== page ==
SURPRISE, Ariz. — Looking for a sleeper prospect this season in the Royals’ system? How about outfielder Brett Eibner, a second-round pick in 2010 who is now little more than an afterthought in the various rankings.
“He’s been very good here,” assistant general manager J.J. Picollo said before a recent minor-league workout. “I believe in his tools. I believe in his aptitude. His numbers, other than his batting average, are pretty good.
“He got RBIs, and he hit some home runs in that ballpark. He’s going to the Texas League, so I expect him to put up some numbers. But, yeah, this is a year where he can put himself in position to be talked about next year.”
Eibner, 24, was honored Tuesday for his defense last season at Class A Wilmington as the recipient of the Frank White Defensive Player of the Year award.
While Eibner drew raves from scouts as a pitcher at Arkansas, he wanted to play every day, which is what the Royals promised him. So far, it’s hard not to be disappointed.
Injuries limited Eibner in 2011, but he played 120 games last year at Wilmington — and struck out 165 times in 423 at-bats while batting .196. He did collect 46 extra-base hits and, as his award suggests, played strong defense.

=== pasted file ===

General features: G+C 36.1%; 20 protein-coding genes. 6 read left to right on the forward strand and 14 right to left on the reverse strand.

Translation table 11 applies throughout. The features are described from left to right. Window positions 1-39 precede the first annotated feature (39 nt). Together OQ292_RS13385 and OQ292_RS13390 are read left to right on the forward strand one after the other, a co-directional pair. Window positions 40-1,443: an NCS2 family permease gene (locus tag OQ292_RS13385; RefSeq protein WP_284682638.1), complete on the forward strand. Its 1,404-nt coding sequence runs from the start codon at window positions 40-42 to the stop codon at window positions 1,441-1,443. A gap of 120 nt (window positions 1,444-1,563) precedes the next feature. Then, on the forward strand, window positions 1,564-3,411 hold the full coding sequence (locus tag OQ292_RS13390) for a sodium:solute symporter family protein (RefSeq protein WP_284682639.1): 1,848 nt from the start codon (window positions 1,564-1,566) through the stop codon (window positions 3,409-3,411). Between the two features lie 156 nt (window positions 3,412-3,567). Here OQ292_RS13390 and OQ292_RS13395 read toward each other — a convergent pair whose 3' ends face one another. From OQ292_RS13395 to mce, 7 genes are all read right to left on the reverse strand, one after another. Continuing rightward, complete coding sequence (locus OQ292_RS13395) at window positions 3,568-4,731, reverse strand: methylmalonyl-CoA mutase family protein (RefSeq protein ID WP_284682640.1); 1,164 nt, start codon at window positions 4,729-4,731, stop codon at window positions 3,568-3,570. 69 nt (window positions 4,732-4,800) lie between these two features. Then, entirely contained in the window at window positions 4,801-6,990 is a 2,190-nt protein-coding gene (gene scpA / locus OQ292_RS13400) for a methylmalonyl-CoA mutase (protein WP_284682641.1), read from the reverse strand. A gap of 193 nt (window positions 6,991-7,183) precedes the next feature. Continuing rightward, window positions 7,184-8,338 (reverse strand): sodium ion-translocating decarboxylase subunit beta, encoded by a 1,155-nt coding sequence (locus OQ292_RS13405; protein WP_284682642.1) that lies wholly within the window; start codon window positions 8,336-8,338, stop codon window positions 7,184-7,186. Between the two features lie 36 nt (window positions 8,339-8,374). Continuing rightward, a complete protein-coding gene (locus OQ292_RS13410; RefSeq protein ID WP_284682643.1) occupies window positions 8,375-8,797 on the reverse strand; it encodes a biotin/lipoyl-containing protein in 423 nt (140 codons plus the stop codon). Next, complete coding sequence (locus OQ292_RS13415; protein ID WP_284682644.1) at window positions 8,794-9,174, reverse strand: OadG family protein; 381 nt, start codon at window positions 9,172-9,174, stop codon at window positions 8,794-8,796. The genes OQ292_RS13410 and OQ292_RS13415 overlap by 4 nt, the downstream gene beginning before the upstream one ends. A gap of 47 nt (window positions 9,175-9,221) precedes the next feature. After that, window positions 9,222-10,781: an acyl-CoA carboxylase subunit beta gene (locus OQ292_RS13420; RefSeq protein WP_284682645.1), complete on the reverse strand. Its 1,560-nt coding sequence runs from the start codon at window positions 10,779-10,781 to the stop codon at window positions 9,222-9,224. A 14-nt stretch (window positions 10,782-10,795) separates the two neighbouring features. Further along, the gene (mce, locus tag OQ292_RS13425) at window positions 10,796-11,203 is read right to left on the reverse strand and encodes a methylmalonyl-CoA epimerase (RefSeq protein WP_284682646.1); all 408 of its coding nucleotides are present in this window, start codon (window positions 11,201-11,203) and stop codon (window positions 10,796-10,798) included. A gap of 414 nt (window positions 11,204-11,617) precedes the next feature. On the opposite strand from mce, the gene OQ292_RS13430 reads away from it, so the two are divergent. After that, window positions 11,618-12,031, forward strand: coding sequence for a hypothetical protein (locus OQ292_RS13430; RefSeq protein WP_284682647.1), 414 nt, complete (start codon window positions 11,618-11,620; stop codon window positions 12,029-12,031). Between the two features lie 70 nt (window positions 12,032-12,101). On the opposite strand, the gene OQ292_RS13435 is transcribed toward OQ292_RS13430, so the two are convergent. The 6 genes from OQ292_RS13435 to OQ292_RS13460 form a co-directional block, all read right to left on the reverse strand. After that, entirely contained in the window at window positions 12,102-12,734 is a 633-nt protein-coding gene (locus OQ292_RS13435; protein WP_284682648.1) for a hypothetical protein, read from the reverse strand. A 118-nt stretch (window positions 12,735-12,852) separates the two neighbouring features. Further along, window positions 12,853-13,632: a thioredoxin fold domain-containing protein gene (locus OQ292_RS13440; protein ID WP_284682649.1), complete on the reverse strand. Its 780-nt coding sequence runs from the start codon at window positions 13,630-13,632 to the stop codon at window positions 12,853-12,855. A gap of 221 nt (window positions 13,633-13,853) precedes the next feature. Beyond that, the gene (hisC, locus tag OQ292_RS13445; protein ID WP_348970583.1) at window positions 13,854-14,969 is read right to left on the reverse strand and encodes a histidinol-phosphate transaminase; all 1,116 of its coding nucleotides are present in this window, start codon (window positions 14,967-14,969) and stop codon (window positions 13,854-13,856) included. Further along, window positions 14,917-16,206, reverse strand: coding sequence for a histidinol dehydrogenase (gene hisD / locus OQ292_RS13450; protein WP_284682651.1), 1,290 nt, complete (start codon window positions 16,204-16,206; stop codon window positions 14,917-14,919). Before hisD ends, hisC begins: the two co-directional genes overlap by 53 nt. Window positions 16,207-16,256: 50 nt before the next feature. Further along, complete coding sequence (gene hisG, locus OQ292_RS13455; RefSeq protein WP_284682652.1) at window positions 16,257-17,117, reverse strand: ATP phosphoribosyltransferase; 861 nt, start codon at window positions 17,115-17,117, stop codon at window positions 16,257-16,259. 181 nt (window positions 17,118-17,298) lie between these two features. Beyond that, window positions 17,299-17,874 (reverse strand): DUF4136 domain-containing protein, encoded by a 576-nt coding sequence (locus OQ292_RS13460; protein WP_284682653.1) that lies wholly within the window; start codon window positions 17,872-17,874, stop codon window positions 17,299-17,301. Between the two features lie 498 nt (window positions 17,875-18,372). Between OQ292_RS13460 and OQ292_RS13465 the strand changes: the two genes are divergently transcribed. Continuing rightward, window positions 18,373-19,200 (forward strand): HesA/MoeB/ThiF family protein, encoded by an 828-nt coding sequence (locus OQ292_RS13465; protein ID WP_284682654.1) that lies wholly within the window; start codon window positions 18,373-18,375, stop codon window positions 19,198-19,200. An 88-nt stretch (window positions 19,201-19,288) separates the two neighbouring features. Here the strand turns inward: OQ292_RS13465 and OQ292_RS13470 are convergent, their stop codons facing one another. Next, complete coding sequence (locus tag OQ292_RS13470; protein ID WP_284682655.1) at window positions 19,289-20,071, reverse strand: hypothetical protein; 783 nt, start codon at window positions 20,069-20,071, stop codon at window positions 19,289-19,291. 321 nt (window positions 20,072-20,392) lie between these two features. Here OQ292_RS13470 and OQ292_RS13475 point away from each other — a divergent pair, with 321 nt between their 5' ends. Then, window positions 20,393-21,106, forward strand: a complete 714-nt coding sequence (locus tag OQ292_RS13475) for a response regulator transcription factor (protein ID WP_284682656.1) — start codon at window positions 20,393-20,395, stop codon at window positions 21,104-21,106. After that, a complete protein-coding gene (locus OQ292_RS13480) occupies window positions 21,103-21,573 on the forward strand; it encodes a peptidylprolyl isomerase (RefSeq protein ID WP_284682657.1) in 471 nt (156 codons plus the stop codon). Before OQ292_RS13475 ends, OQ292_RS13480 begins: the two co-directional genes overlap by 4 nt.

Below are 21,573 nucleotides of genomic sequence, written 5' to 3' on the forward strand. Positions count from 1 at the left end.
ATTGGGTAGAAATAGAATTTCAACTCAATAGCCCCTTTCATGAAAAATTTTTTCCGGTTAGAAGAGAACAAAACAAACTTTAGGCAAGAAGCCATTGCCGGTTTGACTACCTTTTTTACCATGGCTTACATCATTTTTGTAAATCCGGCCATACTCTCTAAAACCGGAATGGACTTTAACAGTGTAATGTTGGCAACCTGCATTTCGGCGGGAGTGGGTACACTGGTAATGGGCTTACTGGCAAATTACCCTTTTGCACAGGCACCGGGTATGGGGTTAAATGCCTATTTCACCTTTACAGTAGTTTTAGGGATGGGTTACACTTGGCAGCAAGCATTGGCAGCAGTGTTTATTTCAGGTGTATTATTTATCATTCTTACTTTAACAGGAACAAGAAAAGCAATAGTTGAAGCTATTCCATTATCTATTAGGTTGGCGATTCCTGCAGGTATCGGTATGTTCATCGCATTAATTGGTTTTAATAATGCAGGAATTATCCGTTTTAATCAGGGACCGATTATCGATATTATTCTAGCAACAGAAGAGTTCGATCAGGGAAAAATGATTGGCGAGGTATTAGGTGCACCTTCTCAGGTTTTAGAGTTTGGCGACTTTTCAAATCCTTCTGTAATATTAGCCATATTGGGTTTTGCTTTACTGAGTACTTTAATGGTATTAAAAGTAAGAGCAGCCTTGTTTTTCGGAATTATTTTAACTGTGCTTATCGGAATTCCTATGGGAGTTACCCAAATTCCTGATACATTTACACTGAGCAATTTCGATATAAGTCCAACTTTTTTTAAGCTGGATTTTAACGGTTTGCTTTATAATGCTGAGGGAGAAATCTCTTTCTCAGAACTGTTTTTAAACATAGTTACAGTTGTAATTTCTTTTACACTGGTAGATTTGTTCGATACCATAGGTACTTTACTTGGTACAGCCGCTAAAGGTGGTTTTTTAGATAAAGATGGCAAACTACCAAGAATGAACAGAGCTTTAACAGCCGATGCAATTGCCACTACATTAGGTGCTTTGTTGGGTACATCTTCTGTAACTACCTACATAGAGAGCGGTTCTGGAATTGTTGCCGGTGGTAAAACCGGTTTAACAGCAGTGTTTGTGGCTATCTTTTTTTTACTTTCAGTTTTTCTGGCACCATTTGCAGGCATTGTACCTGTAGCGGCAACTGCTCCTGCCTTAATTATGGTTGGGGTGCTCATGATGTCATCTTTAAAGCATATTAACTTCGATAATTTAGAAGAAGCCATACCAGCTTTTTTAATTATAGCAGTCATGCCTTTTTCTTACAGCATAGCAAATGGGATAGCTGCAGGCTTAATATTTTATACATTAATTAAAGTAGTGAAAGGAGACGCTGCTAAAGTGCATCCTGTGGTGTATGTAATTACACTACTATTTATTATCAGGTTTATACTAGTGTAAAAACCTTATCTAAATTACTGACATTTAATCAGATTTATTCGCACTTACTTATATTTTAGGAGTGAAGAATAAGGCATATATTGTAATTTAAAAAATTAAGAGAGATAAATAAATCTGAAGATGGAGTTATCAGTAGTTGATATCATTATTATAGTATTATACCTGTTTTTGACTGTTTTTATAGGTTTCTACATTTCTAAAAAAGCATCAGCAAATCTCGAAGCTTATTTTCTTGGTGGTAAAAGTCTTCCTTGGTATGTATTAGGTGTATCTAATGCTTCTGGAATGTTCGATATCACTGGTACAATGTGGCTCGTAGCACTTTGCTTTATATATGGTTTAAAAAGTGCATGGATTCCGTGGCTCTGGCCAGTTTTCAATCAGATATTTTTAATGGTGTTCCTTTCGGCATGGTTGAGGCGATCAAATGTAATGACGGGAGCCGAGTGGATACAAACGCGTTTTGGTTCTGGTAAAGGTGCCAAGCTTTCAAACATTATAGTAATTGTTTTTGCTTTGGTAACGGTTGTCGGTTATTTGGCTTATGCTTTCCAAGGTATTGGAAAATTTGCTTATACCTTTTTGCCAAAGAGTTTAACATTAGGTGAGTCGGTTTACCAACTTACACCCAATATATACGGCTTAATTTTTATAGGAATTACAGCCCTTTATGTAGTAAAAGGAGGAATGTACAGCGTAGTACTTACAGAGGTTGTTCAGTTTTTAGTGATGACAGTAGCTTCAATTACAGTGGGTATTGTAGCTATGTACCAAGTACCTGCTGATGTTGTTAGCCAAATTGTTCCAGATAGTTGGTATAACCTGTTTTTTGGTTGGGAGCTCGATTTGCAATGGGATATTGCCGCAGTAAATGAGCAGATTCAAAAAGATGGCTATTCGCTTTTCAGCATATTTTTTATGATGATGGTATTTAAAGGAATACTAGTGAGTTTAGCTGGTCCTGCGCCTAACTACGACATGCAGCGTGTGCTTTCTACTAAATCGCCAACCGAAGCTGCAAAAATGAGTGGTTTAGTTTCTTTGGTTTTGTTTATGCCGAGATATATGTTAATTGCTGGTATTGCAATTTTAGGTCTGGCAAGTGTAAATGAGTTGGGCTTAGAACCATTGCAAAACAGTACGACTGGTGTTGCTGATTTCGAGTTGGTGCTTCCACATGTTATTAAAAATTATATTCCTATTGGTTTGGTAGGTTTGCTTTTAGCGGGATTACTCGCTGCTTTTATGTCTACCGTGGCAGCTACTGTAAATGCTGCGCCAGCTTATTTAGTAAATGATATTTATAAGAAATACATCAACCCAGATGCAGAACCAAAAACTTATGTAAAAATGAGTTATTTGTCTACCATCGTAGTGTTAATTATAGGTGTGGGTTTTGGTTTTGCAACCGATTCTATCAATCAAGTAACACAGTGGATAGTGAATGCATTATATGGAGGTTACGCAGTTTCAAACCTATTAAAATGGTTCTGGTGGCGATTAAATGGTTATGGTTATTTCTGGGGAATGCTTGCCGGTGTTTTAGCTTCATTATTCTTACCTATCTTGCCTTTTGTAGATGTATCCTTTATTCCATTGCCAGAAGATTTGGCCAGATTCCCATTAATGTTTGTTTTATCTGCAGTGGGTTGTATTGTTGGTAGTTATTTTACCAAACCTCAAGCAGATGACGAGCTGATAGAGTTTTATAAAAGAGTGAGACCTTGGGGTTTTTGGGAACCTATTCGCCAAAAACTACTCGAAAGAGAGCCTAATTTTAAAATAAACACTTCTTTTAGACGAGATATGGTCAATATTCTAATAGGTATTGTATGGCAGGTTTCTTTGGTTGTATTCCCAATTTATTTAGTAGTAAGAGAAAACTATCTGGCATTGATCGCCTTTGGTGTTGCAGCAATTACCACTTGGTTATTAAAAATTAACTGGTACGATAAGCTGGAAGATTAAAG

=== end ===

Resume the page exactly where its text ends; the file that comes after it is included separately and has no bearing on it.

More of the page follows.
The Royals are hoping a switch this season to Double-A Northwest Arkansas, and the more hitter-friendly Texas League, might unlock Eibener’s potential.
“He’s got all of the tools to play the game and be a good player,” Picollo insisted. “His swing is good. It’s just confidence. He’s got to wipe away the bad stuff and not let it affect the next at-bat.
“The mental side is the part he has to get under control, but I believe in the tools, and I believe in the kid. That’s a guy who could jump up for us. Once he gets that confidence, he could maybe take off from there.”
In short, Eibner could be just what the Royals need — a bridge between Jeff Francoeur, who becomes a free agent after this season, and Jorge Bonifacio, who is slotted to open this year at Wilmington.
Here’s a nice problem: The Royals have so many high-quality young shortstops that somebody — maybe a few guys — will be forced to shift to other infield positions.
Baseball America cites five shortstops among the organization’s top 22 prospects — and that doesn’t count Christian Colon, whom it chooses to classify as a second baseman, or Alex McClure, who might be the best defensive player in the group.
The jewel is Adalberto Mondesi, a 17-year-old who turned heads last season while batting .290 at short-season Idaho Falls while displaying what Baseball America described as “hands so quick that his transfers seem like a blur.”
Picollo said Mondesi is likely headed to Class A Lexington, which is the Royals’ lowest full-season affiliate — and he will be a full-time shortstop.
“We’ve got to be careful with Mondesi just because he’s younger,” Picollo said. “We don’t want to put more on his plate by having him play more positions. More than likely, he’ll play more shortstop than anything.”
Current plans call for Colon to split time, probably with Irving Falu, at second and shortstop at Triple-A Omaha.